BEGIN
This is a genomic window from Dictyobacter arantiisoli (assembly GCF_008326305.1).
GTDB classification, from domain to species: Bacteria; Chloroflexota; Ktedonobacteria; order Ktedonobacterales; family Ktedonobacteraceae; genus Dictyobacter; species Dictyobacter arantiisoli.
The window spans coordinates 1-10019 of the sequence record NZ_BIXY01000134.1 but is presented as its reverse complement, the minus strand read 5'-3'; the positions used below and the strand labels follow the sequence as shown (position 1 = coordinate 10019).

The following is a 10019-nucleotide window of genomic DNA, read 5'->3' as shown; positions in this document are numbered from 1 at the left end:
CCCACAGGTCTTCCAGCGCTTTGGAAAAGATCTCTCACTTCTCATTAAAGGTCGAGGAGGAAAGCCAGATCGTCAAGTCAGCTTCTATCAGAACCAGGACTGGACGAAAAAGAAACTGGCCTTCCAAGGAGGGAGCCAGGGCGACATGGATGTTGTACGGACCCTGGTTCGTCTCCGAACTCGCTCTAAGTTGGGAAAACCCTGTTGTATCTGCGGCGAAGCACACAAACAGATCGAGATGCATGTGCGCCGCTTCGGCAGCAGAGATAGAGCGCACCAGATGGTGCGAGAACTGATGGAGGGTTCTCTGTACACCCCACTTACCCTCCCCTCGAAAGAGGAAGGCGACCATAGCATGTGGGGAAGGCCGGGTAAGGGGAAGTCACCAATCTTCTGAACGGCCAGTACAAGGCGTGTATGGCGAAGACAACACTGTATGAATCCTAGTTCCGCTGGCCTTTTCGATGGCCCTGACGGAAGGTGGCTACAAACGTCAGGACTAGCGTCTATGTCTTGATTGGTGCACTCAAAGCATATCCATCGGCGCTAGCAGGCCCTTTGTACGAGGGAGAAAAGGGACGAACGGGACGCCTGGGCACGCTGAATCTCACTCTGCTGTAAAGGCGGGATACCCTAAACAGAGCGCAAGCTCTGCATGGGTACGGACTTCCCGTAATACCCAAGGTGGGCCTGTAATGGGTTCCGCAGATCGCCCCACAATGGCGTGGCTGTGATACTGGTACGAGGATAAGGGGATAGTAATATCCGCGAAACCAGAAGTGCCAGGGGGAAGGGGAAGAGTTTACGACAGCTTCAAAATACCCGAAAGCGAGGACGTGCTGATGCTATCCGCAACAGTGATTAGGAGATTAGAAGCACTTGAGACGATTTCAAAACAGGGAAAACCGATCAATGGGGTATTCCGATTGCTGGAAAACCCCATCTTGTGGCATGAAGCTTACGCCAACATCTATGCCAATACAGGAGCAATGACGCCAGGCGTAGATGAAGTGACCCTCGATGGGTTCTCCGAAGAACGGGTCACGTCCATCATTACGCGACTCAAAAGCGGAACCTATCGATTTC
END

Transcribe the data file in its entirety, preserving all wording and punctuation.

This is a genomic window from Dictyobacter arantiisoli (assembly GCF_008326305.1).
GTDB classification, from domain to species: Bacteria; Chloroflexota; Ktedonobacteria; order Ktedonobacterales; family Ktedonobacteraceae; genus Dictyobacter; species Dictyobacter arantiisoli.
The window spans coordinates 1-10019 of the sequence record NZ_BIXY01000134.1 but is presented as its reverse complement, the minus strand read 5'-3'; the positions used below and the strand labels follow the sequence as shown (position 1 = coordinate 10019).

The following is a 10019-nucleotide window of genomic DNA, read 5'->3' as shown; positions in this document are numbered from 1 at the left end:
CCCACAGGTCTTCCAGCGCTTTGGAAAAGATCTCTCACTTCTCATTAAAGGTCGAGGAGGAAAGCCAGATCGTCAAGTCAGCTTCTATCAGAACCAGGACTGGACGAAAAAGAAACTGGCCTTCCAAGGAGGGAGCCAGGGCGACATGGATGTTGTACGGACCCTGGTTCGTCTCCGAACTCGCTCTAAGTTGGGAAAACCCTGTTGTATCTGCGGCGAAGCACACAAACAGATCGAGATGCATGTGCGCCGCTTCGGCAGCAGAGATAGAGCGCACCAGATGGTGCGAGAACTGATGGAGGGTTCTCTGTACACCCCACTTACCCTCCCCTCGAAAGAGGAAGGCGACCATAGCATGTGGGGAAGGCCGGGTAAGGGGAAGTCACCAATCTTCTGAACGGCCAGTACAAGGCGTGTATGGCGAAGACAACACTGTATGAATCCTAGTTCCGCTGGCCTTTTCGATGGCCCTGACGGAAGGTGGCTACAAACGTCAGGACTAGCGTCTATGTCTTGATTGGTGCACTCAAAGCATATCCATCGGCGCTAGCAGGCCCTTTGTACGAGGGAGAAAAGGGACGAACGGGACGCCTGGGCACGCTGAATCTCACTCTGCTGTAAAGGCGGGATACCCTAAACAGAGCGCAAGCTCTGCATGGGTACGGACTTCCCGTAATACCCAAGGTGGGCCTGTAATGGGTTCCGCAGATCGCCCCACAATGGCGTGGCTGTGATACTGGTACGAGGATAAGGGGATAGTAATATCCGCGAAACCAGAAGTGCCAGGGGGAAGGGGAAGAGTTTACGACAGCTTCAAAATACCCGAAAGCGAGGACGTGCTGATGCTATCCGCAACAGTGATTAGGAGATTAGAAGCACTTGAGACGATTTCAAAACAGGGAAAACCGATCAATGGGGTATTCCGATTGCTGGAAAACCCCATCTTGTGGCATGAAGCTTACGCCAACATCTATGCCAATACAGGAGCAATGACGCCAGGCGTAGATGAAGTGACCCTCGATGGGTTCTCCGAAGAACGGGTCACGTCCATCATTACGCGACTCAAAAGCGGAACCTATCGATTTC